The best thing about the stock market is that you can make money in either direction. Historically, stock indexes have tended to trend up over the long term. But when you look at individual stocks, you’ll find plenty that lose money over the long haul. According to hedge fund institution Blackstar Funds, even with dividends included, between 1983 and 2006, 64% of stocks underperformed the Russell 3000, a broad-scope market index.
A large influx of short-sellers shouldn’t be a condemning factor to any company, but it could be a red flag from traders that something may not be as cut-and-dried as it appears. Let’s look at three companies that have seen a rapid increase in the number of shares sold short and see whether traders are blowing smoke or if their worry has some merit.
|Company||Short Increase April 15 to April 30||Short Shares as a % of Float|
|Bally Technologies (NYSE:BYI)||52.1%||22%|
Is this valuation in the clouds?
I’m very much looking forward to the day when cloud-computing companies don’t present many of the same concerns endemic in the late 1990s and early 2000s of Internet companies.
salesforce.com, inc. (NYSE:CRM), in its most recent quarter, delivered incredible growth yet again: Revenue jumped 32% to $835 million as businesses continue their transition into the cloud in both social and mobile markets. Furthermore, salesforce.com, inc. (NYSE:CRM)’s revenue stream is almost entirely recurring, meaning there’s safety in its quarterly cash flow statements.
On the flip side, salesforce.com, inc. (NYSE:CRM) also presents catch-22s such as needing to expand rapidly in order to secure new clients. The higher-than-normal expenses related to customer capture have constrained salesforce.com, inc. (NYSE:CRM)’s profit potential and place the company at a frothy 74 times next year’s EPS projections. The other factor to consider here is that the law of big numbers says Salesforce’s growth rate is going to slow. In fiscal 2013, revenue grew by 32%. In the upcoming year, salesforce.com, inc. (NYSE:CRM) is projecting sales growth of just 27% to 28% — and who knows how that might be affected by the sequester or the Patient Protection and Affordable Care Act, which have caused many businesses to remain cautious in their spending habits.
While I have a hard time denying that Salesforce is a cloud juggernaut, I have an easy time understanding why short-sellers are skeptical with its astronomical valuation. I do believe the short-sellers may have some room to be pessimistic over the near term until Salesforce’s bottom line catches up to its current market value.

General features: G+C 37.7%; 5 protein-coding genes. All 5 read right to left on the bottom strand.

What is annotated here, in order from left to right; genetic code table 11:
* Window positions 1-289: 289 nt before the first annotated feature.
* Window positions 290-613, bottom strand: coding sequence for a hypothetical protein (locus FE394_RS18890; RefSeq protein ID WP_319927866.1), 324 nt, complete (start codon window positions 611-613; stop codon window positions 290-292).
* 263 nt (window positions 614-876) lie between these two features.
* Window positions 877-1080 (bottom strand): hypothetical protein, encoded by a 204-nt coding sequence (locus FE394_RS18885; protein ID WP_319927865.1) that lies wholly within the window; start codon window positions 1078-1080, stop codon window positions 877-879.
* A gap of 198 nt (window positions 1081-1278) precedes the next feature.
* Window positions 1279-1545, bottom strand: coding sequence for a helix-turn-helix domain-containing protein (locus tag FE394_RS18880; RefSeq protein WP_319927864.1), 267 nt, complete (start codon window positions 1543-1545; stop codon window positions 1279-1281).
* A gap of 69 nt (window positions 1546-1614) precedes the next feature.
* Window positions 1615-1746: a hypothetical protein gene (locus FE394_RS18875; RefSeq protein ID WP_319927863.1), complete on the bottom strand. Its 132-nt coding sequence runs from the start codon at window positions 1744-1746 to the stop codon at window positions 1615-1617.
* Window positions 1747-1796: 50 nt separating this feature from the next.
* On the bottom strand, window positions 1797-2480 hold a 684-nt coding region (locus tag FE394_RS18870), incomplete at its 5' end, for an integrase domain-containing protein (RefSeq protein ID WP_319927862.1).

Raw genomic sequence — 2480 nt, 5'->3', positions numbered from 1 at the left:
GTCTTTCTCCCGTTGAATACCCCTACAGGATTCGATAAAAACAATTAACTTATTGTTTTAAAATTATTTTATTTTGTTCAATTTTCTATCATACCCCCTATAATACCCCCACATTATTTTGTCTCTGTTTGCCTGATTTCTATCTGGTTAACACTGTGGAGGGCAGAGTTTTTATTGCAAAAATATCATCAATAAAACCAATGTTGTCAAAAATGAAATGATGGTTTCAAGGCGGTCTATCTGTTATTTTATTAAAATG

Will weak metal prices prove short-sellers right?
Caterpillar Inc. (NYSE:CAT) might be a monster among its peers with regard to manufacturing heavy machinery, but it’s acted more like a kitty-cat in recent months.
In September, Caterpillar Inc. (NYSE:CAT) lowered its 2015 EPS outlook to a range of $12 to $18 from a previous outlook of $15 to $20 because many global miners had reduced their capital expenditures forecast. I’m certain most capex budgets have become even sketchier with gold prices dipping $200 per ounce over just the past couple of weeks. Yet, Caterpillar Inc. (NYSE:CAT) — in spite of its 2013 outlook being cut in the first quarter — and its heavy-manufacturing peer Deere & Company (NYSE:DE) both look poised to take advantage of any strength overseas.
While certain aspects of mining may struggle to find their footing until global stock markets stop their perpetual uptrends, there are ample growth opportunities in overseas markets for Caterpillar Inc. (NYSE:CAT) and Deere’s construction equipment — especially in Asia and South America. Sales growth in China, while slower than expected for Caterpillar Inc. (NYSE:CAT), did point to lower machine inventory and a steady trend of outperformance to many other overseas markets. For Deere & Company (NYSE:DE), sales outside the U.S. rose by 9% in its first-quarter results reported last week.